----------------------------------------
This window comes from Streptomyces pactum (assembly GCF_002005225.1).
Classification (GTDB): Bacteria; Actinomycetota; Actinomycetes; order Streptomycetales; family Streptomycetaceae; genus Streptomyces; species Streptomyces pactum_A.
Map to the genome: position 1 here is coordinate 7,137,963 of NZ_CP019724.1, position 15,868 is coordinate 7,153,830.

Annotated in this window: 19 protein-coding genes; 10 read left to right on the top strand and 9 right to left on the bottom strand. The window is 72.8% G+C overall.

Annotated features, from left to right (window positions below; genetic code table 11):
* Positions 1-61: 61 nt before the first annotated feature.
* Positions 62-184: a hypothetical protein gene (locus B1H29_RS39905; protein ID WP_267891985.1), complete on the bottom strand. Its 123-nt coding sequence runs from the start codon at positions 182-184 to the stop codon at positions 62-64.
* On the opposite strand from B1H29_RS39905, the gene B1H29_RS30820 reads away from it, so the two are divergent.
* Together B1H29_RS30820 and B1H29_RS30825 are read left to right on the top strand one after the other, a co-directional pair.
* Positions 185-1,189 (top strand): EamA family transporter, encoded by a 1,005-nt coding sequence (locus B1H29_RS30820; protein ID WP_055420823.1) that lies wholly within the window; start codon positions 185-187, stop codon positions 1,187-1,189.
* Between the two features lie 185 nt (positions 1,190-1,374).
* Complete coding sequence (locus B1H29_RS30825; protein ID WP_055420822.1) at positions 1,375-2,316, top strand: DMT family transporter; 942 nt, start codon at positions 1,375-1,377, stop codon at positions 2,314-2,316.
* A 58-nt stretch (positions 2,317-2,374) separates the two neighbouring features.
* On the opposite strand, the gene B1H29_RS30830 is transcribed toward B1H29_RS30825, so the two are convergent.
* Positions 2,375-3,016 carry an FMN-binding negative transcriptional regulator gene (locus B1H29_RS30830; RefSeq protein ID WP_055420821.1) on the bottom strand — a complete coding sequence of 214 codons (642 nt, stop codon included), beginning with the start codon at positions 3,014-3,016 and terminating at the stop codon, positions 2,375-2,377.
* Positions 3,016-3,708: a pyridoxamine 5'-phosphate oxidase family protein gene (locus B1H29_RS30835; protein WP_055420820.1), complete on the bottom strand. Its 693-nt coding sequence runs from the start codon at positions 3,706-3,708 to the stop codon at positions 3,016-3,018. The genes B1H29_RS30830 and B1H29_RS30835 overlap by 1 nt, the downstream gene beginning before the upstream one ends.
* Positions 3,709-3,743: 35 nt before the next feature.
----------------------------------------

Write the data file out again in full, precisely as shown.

This window comes from Streptomyces pactum (assembly GCF_002005225.1).
Classification (GTDB): Bacteria; Actinomycetota; Actinomycetes; order Streptomycetales; family Streptomycetaceae; genus Streptomyces; species Streptomyces pactum_A.
Map to the genome: position 1 here is coordinate 7,137,963 of NZ_CP019724.1, position 15,868 is coordinate 7,153,830.

Annotated in this window: 19 protein-coding genes; 10 read left to right on the top strand and 9 right to left on the bottom strand. The window is 72.8% G+C overall.

Annotated features, from left to right (window positions below; genetic code table 11):
* Positions 1-61: 61 nt before the first annotated feature.
* Positions 62-184: a hypothetical protein gene (locus B1H29_RS39905; protein ID WP_267891985.1), complete on the bottom strand. Its 123-nt coding sequence runs from the start codon at positions 182-184 to the stop codon at positions 62-64.
* On the opposite strand from B1H29_RS39905, the gene B1H29_RS30820 reads away from it, so the two are divergent.
* Together B1H29_RS30820 and B1H29_RS30825 are read left to right on the top strand one after the other, a co-directional pair.
* Positions 185-1,189 (top strand): EamA family transporter, encoded by a 1,005-nt coding sequence (locus B1H29_RS30820; protein ID WP_055420823.1) that lies wholly within the window; start codon positions 185-187, stop codon positions 1,187-1,189.
* Between the two features lie 185 nt (positions 1,190-1,374).
* Complete coding sequence (locus B1H29_RS30825; protein ID WP_055420822.1) at positions 1,375-2,316, top strand: DMT family transporter; 942 nt, start codon at positions 1,375-1,377, stop codon at positions 2,314-2,316.
* A 58-nt stretch (positions 2,317-2,374) separates the two neighbouring features.
* On the opposite strand, the gene B1H29_RS30830 is transcribed toward B1H29_RS30825, so the two are convergent.
* Positions 2,375-3,016 carry an FMN-binding negative transcriptional regulator gene (locus B1H29_RS30830; RefSeq protein ID WP_055420821.1) on the bottom strand — a complete coding sequence of 214 codons (642 nt, stop codon included), beginning with the start codon at positions 3,014-3,016 and terminating at the stop codon, positions 2,375-2,377.
* Positions 3,016-3,708: a pyridoxamine 5'-phosphate oxidase family protein gene (locus B1H29_RS30835; protein WP_055420820.1), complete on the bottom strand. Its 693-nt coding sequence runs from the start codon at positions 3,706-3,708 to the stop codon at positions 3,016-3,018. The genes B1H29_RS30830 and B1H29_RS30835 overlap by 1 nt, the downstream gene beginning before the upstream one ends.
* Positions 3,709-3,743: 35 nt before the next feature.